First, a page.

Review: The Counterfeit Wife


Philadelphia, June 1780. George Washington’s two least likely spies return, masquerading as husband and wife as they search for traitors in Philadelphia.

Months have passed since young widow Becca Parcell and former printer Daniel Alloway foiled a plot that threatened the new nation. But independence is still a distant dream, and General Washington can’t afford more unrest, not with food prices rising daily and the value of money falling just as fast.

At the General’s request, Becca and Daniel travel to Philadelphia to track down traitors who are flooding the city with counterfeit money. Searching for clues, Becca befriends the wealthiest women in town, the members of the Ladies Association of Philadelphia, while Daniel seeks information from the city’s printers.

But their straightforward mission quickly grows personal and deadly as a half-remembered woman from Becca’s childhood is arrested for murdering one of the suspected counterfeiters.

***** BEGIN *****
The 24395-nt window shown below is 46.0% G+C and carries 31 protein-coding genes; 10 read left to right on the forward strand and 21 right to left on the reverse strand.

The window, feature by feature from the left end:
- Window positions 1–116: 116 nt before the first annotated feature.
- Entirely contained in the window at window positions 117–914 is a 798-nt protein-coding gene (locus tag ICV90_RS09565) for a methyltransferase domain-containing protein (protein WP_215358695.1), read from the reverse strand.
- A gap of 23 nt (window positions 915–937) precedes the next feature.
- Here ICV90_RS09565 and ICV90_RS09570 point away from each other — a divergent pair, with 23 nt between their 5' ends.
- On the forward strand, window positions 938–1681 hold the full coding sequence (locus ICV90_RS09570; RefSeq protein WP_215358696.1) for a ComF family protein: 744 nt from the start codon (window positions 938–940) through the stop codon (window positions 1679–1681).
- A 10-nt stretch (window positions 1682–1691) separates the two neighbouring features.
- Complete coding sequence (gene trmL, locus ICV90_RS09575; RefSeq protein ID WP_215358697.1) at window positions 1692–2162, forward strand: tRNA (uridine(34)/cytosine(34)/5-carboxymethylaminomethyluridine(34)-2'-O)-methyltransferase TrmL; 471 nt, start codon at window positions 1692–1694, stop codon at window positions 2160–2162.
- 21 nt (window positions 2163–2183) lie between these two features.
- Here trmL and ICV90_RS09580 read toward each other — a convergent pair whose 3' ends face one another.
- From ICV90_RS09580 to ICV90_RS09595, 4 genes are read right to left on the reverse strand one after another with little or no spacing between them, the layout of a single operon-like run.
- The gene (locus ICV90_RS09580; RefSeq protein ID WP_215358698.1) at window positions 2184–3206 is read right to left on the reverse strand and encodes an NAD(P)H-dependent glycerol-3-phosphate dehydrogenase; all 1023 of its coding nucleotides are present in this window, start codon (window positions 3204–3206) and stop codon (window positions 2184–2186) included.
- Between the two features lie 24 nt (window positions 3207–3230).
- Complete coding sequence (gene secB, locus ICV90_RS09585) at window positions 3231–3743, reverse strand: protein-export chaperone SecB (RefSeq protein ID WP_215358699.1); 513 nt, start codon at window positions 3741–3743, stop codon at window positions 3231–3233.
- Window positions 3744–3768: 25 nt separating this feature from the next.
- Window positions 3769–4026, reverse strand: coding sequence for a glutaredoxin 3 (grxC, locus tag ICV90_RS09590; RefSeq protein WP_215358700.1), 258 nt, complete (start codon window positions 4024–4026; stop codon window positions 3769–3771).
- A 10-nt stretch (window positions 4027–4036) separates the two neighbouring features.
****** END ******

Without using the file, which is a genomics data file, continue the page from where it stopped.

With time running out—and their faux marriage breaking apart—Becca and Daniel find themselves searching for a hate-driven villain who’s ready to kill again.

Rating: 5-stars


The Counterfeit Wife by Mally Becker reminds me so much of my latest favorite show, Miss Scarlett and the Duke. The female character, Becca, is an independent woman. She makes her own way of life. Yet there is one person who gets under her skin. Daniel is a man who loves a woman who knows her mind. Becca is no submissive weak-minded woman. She is fierce, smart, and sassy. I love their banters and moments together. They are officially my new favorite couple. This historical suspense tale is engaging from the start. The premise draws my attention to the characters. The problems they face are interesting. Never a dull moment in this book! If you are seeking an exciting adventure with mystery and danger, then this is it! I cannot recommend The Counterfeit Wife enough. Mally Becker is now added to my must go to writers. I will definitely be looking out for more of her books to read in the future.

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